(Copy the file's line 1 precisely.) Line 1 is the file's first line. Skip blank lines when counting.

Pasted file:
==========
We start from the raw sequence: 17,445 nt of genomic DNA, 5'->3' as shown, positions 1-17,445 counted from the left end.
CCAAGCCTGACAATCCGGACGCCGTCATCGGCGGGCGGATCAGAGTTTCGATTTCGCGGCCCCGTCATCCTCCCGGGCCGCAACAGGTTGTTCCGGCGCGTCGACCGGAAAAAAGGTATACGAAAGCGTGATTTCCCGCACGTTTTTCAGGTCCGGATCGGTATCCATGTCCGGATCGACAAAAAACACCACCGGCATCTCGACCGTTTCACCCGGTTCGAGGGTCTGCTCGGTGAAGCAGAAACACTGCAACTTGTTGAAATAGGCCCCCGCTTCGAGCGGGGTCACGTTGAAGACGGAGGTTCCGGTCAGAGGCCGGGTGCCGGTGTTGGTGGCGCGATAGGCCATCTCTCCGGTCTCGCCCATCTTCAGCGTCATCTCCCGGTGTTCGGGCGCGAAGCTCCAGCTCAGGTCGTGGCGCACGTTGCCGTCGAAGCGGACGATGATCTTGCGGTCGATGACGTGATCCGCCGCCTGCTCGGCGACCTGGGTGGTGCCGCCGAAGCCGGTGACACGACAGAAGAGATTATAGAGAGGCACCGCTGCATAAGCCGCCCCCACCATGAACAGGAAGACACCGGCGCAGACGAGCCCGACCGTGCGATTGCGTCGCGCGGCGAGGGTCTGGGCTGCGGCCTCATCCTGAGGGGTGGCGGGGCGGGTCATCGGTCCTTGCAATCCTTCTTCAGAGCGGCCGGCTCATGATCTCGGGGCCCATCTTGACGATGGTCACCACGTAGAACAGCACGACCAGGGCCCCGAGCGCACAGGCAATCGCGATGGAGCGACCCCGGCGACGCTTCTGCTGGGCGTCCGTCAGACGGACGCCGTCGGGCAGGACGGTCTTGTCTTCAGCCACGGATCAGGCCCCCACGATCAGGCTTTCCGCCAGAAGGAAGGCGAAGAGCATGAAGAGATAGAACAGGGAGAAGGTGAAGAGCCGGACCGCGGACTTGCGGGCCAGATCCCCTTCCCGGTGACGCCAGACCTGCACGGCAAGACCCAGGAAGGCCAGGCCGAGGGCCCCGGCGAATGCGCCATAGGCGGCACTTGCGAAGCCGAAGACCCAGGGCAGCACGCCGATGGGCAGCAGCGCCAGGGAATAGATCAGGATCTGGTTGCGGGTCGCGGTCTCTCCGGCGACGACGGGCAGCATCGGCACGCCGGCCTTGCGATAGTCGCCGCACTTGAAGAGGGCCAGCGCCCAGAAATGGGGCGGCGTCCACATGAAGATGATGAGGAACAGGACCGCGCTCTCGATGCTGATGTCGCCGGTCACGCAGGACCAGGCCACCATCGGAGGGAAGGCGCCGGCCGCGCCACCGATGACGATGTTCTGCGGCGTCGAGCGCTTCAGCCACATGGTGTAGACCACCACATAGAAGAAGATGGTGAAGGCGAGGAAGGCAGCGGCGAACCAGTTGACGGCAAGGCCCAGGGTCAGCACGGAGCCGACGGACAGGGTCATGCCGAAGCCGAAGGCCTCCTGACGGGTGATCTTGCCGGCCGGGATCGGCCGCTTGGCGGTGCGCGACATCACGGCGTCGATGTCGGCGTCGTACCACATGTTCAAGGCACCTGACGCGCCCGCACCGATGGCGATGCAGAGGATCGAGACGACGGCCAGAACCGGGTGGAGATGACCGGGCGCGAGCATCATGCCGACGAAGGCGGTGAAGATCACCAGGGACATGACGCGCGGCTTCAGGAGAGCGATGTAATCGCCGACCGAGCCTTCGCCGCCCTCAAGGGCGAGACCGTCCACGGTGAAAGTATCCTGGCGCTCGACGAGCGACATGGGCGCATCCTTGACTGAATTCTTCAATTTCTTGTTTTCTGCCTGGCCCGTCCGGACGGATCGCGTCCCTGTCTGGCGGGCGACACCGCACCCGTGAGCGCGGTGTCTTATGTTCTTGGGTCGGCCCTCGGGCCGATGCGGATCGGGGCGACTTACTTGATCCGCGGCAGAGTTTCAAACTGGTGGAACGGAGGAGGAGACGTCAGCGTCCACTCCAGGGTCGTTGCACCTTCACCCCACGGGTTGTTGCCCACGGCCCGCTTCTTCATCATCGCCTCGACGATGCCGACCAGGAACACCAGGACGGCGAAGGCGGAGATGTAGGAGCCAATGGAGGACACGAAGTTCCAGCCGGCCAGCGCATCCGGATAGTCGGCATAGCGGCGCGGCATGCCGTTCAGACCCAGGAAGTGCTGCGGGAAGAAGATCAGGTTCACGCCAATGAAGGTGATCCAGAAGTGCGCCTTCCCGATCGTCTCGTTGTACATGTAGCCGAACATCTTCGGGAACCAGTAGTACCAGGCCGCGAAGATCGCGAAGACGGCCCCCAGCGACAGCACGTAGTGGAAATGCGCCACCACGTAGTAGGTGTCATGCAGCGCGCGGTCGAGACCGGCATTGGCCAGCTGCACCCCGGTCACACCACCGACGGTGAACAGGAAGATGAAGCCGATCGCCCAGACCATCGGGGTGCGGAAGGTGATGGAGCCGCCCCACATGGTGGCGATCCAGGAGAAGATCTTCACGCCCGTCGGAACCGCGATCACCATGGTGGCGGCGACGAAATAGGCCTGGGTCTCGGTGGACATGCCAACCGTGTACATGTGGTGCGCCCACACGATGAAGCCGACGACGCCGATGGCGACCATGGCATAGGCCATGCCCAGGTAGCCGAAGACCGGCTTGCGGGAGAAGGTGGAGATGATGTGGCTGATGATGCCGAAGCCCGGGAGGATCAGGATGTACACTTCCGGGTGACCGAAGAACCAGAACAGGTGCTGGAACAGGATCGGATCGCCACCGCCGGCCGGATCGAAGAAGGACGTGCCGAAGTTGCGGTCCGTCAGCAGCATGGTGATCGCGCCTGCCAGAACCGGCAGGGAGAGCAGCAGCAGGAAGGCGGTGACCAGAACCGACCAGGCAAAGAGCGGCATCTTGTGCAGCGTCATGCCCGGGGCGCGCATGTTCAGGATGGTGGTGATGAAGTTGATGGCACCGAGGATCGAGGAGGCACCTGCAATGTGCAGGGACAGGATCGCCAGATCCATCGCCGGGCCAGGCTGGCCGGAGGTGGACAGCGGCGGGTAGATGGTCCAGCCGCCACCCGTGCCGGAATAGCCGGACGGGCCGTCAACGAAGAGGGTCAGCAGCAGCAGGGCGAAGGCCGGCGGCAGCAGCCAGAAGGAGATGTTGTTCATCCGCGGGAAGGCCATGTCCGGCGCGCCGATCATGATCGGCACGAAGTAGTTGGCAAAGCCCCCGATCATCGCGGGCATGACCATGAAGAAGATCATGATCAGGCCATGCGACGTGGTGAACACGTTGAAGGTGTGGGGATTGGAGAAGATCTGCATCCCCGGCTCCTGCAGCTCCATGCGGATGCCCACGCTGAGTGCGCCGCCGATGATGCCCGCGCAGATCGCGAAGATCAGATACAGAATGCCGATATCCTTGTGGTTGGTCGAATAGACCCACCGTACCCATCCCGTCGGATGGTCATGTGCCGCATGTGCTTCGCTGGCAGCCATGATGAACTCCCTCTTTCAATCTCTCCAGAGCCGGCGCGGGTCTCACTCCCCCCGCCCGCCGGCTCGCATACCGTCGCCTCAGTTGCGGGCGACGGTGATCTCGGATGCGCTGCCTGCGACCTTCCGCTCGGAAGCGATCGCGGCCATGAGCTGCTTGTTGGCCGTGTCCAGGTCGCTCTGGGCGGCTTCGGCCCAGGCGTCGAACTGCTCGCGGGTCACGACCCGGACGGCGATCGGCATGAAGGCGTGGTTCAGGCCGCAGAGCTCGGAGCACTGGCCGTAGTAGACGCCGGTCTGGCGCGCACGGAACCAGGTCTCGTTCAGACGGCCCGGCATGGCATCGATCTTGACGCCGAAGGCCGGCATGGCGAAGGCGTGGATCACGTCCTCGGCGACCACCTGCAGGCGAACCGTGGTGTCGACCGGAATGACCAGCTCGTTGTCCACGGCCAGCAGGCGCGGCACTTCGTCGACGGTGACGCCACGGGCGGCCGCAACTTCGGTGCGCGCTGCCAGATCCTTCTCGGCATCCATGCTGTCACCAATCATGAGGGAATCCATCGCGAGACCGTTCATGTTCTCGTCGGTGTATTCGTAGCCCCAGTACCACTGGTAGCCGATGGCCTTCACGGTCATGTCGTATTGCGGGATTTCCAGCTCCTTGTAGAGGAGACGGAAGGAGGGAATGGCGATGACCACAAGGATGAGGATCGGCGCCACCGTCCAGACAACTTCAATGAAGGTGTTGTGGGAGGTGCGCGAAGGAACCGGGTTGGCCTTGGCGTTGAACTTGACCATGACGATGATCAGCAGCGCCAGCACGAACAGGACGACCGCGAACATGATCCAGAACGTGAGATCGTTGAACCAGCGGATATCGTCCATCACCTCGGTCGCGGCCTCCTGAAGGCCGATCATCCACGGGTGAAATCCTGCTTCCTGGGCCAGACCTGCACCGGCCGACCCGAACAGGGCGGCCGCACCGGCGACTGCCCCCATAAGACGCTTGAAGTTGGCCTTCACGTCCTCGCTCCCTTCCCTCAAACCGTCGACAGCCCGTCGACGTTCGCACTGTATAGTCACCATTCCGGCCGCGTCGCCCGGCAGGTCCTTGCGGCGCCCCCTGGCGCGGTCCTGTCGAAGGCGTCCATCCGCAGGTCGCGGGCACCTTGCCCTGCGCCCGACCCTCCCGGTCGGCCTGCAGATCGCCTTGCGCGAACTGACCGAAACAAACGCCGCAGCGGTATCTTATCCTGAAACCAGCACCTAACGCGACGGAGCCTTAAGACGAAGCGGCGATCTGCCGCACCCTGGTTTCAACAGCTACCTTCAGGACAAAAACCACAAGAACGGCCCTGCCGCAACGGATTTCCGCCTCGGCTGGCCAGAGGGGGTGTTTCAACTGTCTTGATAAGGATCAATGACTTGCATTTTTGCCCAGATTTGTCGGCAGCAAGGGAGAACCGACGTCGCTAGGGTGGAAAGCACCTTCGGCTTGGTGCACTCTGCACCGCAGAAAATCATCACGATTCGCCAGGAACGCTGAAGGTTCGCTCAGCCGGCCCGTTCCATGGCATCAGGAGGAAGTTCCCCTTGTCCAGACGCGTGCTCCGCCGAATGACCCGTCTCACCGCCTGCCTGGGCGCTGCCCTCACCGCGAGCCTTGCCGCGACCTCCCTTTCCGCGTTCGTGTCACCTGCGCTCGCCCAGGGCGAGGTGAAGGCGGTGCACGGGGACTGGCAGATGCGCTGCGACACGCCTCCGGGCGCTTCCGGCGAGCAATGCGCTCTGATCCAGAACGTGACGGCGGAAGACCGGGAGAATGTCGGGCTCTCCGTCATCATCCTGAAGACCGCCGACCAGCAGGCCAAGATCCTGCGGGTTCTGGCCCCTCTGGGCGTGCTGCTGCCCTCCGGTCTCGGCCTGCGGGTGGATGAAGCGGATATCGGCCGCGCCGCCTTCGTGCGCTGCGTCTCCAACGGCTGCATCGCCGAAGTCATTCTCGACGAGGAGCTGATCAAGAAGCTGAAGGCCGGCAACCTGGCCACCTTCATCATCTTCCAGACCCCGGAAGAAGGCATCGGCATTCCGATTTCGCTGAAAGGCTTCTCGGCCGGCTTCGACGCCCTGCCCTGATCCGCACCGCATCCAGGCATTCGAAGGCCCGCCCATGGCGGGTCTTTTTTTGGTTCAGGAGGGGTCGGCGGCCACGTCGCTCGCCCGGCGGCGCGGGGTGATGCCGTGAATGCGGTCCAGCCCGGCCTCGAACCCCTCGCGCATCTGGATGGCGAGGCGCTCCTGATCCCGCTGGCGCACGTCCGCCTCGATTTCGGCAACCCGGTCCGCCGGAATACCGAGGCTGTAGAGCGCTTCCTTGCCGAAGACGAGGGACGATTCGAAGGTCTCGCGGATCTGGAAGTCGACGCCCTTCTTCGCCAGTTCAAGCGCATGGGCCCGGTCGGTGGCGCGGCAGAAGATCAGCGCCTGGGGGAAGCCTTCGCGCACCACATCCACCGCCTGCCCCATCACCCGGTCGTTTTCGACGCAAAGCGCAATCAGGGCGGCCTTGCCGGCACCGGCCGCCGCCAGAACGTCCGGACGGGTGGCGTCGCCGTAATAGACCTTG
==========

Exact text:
We start from the raw sequence: 17,445 nt of genomic DNA, 5'->3' as shown, positions 1-17,445 counted from the left end.